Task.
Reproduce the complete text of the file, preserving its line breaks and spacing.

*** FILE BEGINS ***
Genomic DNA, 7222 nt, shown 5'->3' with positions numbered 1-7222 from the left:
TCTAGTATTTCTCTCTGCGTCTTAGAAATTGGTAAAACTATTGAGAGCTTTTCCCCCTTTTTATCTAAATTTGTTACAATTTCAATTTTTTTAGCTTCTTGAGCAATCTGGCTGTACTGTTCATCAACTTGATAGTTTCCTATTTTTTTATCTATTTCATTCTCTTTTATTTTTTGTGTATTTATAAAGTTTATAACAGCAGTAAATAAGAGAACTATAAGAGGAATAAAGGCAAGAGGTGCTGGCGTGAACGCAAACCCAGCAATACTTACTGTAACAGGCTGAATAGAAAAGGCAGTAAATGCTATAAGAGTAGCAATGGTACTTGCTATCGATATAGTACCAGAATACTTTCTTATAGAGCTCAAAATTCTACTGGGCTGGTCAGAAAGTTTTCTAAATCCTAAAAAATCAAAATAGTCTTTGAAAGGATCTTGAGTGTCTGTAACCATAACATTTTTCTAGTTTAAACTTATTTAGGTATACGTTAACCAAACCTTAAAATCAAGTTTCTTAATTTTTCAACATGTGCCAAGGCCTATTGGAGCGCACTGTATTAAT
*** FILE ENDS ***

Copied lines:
Genomic DNA, 7222 nt, shown 5'->3' with positions numbered 1-7222 from the left:
TCTAGTATTTCTCTCTGCGTCTTAGAAATTGGTAAAACTATTGAGAGCTTTTCCCCCTTTTTATCTAAATTTGTTACAATTTCAATTTTTTTAGCTTCTTGAGCAATCTGGCTGTACTGTTCATCAACTTGATAGTTTCCTATTTTTTTATCTATTTCATTCTCTTTTATTTTTTGTGTATTTATAAAGTTTATAACAGCAGTAAATAAGAGAACTATAAGAGGAATAAAGGCAAGAGGTGCTGGCGTGAACGCAAACCCAGCAATACTTACTGTAACAGGCTGAATAGAAAAGGCAGTAAATGCTATAAGAGTAGCAATGGTACTTGCTATCGATATAGTACCAGAATACTTTCTTATAGAGCTCAAAATTCTACTGGGCTGGTCAGAAAGTTTTCTAAATCCTAAAAAATCAAAATAGTCTTTGAAAGGATCTTGAGTGTCTGTAACCATAACATTTTTCTAGTTTAAACTTATTTAGGTATACGTTAACCAAACCTTAAAATCAAGTTTCTTAATTTTTCAACATGTGCCAAGGCCTATTGGAGCGCACTGTATTAAT